I wasn’t quite sure what was expected from a predation research student at first; I soon found out it was the ability to laugh at oneself while chest deep in river water surrounded by cows.
Between second and third year of my BSc Biology degree I decided to complete a placement year with the Game and Wildlife Conservation Trust (GWCT) as a GIS and Predation Placement Student. I applied before Christmas in my second year and following an interview in January I was offered the position. I was so excited that jumping around with flailing arms was the only acceptable reaction, I told all my friends and then took the dog for a walk to calm down. As September rolled round I was so excited not only to be starting the placement but to be moving out of my family home for the first time (I commuted for my first two years of university). It’s safe to say I arrived with far too much stuff!
After a short induction session, the other GIS and Predation students and I were very quickly set on the task of going through thousands of grey squirrel (Sciurus carolinensis) footage at feeding hoppers. We observed whether or not the squirrel was collared and if it used the hopper by lifting the lid and retrieving the maize. Over the course of the winter we also constructed more hoppers for the next round of the trial.
On day three of the placement we were immersed into fieldwork by setting live-capture traps to GPS tag some European hedgehogs (Erinaceus europaeus). Hedgehog numbers have declined on farmland and the predation team wanted to observe where hedgehogs on the edges of water meadows foraged. Unfortunately, we didn’t trap anything on the farmland and succumbed to trapping in the local residents’ gardens where hedgehog feeding is a common occurrence. Sure enough after one night of trapping we caught three hedgehogs; one adult male who had been tagged previously and two juveniles. In addition to the GPS tags the hedgehogs were also fitted with colour markers to visually identify the individuals which, as with the squirrels, were seen on cameras or in this case by the house owners.
As the winter evenings drew in we started a rat trapping trial to investigate which type of trap would be more efficient at trapping rats in game cover crop. We also used camera traps on the office grounds to observe the behaviour of predators around nest protection baskets that would be used in the Avon Valley Waders for Real project. The success of these baskets was noted on an island with no terrestrial predators, however from our footage it was clear that Red foxes (Vuples vuples), European otter (Lutra lutra), and European badger (Meles meles) were all able to reach in and retrieve the bait, as were Grey heron (Ardea cinerea).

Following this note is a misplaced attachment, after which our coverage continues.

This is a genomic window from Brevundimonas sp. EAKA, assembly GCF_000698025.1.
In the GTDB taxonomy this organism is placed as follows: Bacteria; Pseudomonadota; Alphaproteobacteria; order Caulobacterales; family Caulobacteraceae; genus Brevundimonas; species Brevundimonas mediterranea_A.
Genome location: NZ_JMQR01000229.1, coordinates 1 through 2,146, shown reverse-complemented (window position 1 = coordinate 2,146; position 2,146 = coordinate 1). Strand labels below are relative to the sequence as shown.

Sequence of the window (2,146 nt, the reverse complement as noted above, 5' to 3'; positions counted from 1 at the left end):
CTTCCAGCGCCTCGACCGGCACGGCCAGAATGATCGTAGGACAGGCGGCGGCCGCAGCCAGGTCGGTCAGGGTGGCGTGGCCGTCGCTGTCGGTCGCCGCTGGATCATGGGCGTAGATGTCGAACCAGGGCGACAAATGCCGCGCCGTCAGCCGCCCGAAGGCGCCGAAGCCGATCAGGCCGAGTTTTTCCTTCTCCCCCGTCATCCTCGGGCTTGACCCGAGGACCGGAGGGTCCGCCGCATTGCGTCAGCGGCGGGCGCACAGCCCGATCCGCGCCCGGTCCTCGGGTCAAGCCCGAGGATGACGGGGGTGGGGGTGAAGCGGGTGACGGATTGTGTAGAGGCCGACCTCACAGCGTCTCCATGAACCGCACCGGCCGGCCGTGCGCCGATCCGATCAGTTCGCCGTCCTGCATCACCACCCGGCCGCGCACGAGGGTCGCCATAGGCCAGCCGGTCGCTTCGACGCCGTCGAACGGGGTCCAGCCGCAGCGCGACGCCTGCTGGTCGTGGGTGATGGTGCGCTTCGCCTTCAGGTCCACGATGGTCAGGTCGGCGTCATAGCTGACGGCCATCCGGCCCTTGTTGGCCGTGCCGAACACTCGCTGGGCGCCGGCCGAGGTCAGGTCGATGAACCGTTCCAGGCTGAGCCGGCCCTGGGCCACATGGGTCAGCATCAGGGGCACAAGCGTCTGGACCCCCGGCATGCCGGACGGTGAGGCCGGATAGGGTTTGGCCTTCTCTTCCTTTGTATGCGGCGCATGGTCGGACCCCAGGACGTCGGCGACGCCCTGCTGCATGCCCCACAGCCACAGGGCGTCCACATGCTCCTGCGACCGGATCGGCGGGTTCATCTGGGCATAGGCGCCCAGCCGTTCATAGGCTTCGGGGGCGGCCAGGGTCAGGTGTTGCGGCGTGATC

The bulk of my individual work with predation (and most of the embarrassing stories) began in the spring with the deployment of mink rafts. Designed by the GWCT, they monitor both American mink (Neovison vison) and Water vole (Arvicola amphibius) tracks. Each week I went out in my two sizes too big chest waders to monitor the activity throughout the Avon Valley and report back to keepers who would try and trap any mink present in the area. The purpose of this was to increase the breeding success of the Northern lapwing (Vanellus vanellus) and other ground nesting birds, in particular waders as the valley is a system of water meadows. Additional fieldwork during the summer included predator counts from high seats, assisting the wetlands team with radio tracking lapwing chicks, observing the GPS collaring of two foxes, and using tracking tunnels to identify footprints of mustelids and other small mammals using the valley.
I really did get stuck in a river surrounded by cows, and inevitably punctured the waders a few times resulting in a wet bottom on numerous occasions. In spite of these mishaps I had an amazing time on my placement. I was very lucky to have spent my time in such an environment with knowledgeable and supportive staff, and hope that I will be able to put much of what I have learnt into practice in the very near future.